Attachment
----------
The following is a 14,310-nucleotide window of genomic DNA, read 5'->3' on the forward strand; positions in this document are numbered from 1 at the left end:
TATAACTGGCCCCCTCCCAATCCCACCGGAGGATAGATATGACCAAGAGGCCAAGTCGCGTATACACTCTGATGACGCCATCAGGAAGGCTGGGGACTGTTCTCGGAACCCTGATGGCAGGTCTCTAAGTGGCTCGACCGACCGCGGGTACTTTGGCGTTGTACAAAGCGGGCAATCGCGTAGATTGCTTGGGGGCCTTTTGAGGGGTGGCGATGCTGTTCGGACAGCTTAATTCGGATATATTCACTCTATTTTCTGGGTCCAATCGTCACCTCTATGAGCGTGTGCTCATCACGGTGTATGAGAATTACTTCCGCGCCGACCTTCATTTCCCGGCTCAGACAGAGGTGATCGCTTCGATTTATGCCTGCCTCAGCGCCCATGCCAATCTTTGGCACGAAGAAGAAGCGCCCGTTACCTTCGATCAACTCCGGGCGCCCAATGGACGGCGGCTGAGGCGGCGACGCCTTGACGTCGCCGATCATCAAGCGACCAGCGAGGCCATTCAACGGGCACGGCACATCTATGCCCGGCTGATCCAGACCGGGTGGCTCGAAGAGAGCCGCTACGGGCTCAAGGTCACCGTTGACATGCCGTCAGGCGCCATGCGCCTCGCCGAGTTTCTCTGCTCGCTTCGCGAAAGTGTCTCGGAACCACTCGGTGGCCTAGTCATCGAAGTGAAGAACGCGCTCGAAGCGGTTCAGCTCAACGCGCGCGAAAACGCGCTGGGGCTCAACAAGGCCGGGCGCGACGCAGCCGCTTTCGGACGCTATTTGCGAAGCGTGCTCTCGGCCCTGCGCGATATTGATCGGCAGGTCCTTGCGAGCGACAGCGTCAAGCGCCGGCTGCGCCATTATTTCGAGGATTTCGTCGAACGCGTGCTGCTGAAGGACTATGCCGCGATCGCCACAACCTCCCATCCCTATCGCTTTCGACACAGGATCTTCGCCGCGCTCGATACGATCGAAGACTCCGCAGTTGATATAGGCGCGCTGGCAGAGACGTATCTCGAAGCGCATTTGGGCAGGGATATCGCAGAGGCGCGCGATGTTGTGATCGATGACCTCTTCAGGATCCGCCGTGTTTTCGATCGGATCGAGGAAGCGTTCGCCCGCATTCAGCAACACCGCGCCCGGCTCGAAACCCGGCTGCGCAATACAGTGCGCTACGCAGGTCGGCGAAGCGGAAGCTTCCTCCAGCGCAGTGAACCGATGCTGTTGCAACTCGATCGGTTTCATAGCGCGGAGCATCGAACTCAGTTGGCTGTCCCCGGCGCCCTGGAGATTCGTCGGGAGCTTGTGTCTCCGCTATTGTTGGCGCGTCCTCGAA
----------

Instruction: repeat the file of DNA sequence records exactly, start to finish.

The following is a 14,310-nucleotide window of genomic DNA, read 5'->3' on the forward strand; positions in this document are numbered from 1 at the left end:
TATAACTGGCCCCCTCCCAATCCCACCGGAGGATAGATATGACCAAGAGGCCAAGTCGCGTATACACTCTGATGACGCCATCAGGAAGGCTGGGGACTGTTCTCGGAACCCTGATGGCAGGTCTCTAAGTGGCTCGACCGACCGCGGGTACTTTGGCGTTGTACAAAGCGGGCAATCGCGTAGATTGCTTGGGGGCCTTTTGAGGGGTGGCGATGCTGTTCGGACAGCTTAATTCGGATATATTCACTCTATTTTCTGGGTCCAATCGTCACCTCTATGAGCGTGTGCTCATCACGGTGTATGAGAATTACTTCCGCGCCGACCTTCATTTCCCGGCTCAGACAGAGGTGATCGCTTCGATTTATGCCTGCCTCAGCGCCCATGCCAATCTTTGGCACGAAGAAGAAGCGCCCGTTACCTTCGATCAACTCCGGGCGCCCAATGGACGGCGGCTGAGGCGGCGACGCCTTGACGTCGCCGATCATCAAGCGACCAGCGAGGCCATTCAACGGGCACGGCACATCTATGCCCGGCTGATCCAGACCGGGTGGCTCGAAGAGAGCCGCTACGGGCTCAAGGTCACCGTTGACATGCCGTCAGGCGCCATGCGCCTCGCCGAGTTTCTCTGCTCGCTTCGCGAAAGTGTCTCGGAACCACTCGGTGGCCTAGTCATCGAAGTGAAGAACGCGCTCGAAGCGGTTCAGCTCAACGCGCGCGAAAACGCGCTGGGGCTCAACAAGGCCGGGCGCGACGCAGCCGCTTTCGGACGCTATTTGCGAAGCGTGCTCTCGGCCCTGCGCGATATTGATCGGCAGGTCCTTGCGAGCGACAGCGTCAAGCGCCGGCTGCGCCATTATTTCGAGGATTTCGTCGAACGCGTGCTGCTGAAGGACTATGCCGCGATCGCCACAACCTCCCATCCCTATCGCTTTCGACACAGGATCTTCGCCGCGCTCGATACGATCGAAGACTCCGCAGTTGATATAGGCGCGCTGGCAGAGACGTATCTCGAAGCGCATTTGGGCAGGGATATCGCAGAGGCGCGCGATGTTGTGATCGATGACCTCTTCAGGATCCGCCGTGTTTTCGATCGGATCGAGGAAGCGTTCGCCCGCATTCAGCAACACCGCGCCCGGCTCGAAACCCGGCTGCGCAATACAGTGCGCTACGCAGGTCGGCGAAGCGGAAGCTTCCTCCAGCGCAGTGAACCGATGCTGTTGCAACTCGATCGGTTTCATAGCGCGGAGCATCGAACTCAGTTGGCTGTCCCCGGCGCCCTGGAGATTCGTCGGGAGCTTGTGTCTCCGCTATTGTTGGCGCGTCCTCGAA